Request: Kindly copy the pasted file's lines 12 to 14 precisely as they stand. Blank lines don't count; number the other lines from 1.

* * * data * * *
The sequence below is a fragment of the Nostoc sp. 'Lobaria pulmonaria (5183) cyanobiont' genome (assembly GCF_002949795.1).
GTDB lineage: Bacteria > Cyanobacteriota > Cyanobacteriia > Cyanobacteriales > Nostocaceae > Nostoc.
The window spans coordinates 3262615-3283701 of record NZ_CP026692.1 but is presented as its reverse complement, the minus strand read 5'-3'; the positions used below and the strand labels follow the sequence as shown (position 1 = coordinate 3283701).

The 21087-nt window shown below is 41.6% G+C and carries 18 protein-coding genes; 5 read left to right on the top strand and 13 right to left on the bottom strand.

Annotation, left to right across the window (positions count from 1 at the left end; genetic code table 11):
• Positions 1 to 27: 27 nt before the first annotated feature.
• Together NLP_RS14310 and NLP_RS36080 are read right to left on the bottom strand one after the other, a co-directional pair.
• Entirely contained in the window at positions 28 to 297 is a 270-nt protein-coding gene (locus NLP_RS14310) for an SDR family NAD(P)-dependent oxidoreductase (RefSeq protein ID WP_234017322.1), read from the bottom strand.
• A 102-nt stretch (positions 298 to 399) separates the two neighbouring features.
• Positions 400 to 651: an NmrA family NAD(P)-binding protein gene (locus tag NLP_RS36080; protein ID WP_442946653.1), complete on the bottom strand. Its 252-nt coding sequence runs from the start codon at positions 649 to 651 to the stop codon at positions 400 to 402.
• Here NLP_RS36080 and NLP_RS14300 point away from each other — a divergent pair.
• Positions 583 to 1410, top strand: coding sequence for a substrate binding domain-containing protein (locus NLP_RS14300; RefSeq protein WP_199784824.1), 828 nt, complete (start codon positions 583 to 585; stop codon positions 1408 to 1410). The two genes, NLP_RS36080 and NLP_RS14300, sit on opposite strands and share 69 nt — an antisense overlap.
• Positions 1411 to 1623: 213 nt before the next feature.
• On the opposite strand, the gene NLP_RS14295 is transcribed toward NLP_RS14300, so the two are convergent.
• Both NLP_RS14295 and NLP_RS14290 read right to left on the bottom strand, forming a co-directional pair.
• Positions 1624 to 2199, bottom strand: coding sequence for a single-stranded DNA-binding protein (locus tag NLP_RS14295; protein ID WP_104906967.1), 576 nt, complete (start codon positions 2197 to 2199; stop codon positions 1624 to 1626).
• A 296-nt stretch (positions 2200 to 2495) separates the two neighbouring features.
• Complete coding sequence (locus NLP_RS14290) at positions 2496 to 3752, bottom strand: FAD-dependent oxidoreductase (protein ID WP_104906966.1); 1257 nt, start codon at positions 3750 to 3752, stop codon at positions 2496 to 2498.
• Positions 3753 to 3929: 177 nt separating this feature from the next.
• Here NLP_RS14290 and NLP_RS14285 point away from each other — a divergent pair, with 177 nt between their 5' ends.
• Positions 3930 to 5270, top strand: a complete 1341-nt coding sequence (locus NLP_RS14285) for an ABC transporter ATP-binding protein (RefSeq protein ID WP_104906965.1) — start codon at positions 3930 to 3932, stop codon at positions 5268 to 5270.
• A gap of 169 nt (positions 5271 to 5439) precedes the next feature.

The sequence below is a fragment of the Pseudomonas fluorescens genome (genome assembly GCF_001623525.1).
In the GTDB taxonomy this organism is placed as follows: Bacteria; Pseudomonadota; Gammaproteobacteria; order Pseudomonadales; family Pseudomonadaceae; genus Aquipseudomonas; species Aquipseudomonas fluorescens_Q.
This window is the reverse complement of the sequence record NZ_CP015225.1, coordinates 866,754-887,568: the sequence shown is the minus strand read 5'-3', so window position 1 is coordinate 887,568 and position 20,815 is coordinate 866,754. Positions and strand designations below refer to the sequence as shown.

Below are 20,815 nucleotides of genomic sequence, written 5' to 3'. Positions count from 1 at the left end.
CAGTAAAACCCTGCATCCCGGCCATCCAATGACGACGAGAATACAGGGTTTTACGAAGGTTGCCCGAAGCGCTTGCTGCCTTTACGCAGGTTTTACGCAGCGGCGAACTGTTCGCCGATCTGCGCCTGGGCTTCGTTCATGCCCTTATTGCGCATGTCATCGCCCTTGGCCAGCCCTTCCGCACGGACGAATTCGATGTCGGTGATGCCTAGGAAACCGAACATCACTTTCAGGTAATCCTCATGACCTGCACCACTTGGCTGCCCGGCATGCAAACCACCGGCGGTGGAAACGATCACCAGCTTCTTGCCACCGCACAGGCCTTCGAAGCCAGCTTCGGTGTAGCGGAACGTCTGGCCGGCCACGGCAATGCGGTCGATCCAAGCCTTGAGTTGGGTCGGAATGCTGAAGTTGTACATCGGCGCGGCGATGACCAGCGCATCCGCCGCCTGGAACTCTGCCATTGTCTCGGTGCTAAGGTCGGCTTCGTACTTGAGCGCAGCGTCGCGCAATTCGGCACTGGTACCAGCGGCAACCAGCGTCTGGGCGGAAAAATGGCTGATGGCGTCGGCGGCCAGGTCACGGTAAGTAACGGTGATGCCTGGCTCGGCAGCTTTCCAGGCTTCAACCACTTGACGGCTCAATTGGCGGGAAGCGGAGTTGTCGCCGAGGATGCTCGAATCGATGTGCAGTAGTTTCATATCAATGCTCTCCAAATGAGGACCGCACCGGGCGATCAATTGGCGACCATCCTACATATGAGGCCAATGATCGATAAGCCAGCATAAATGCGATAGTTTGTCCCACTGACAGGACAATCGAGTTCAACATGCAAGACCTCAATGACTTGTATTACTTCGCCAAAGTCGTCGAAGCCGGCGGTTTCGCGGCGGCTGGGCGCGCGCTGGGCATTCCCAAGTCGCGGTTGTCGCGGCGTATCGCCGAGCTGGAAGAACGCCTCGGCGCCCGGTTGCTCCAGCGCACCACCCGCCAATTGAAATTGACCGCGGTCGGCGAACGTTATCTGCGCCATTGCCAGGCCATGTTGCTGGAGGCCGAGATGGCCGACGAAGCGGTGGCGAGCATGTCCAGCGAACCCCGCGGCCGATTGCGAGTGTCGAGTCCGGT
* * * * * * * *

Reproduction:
• Positions 583 to 1410, top strand: coding sequence for a substrate binding domain-containing protein (locus NLP_RS14300; RefSeq protein WP_199784824.1), 828 nt, complete (start codon positions 583 to 585; stop codon positions 1408 to 1410). The two genes, NLP_RS36080 and NLP_RS14300, sit on opposite strands and share 69 nt — an antisense overlap.
• Positions 1411 to 1623: 213 nt before the next feature.
• On the opposite strand, the gene NLP_RS14295 is transcribed toward NLP_RS14300, so the two are convergent.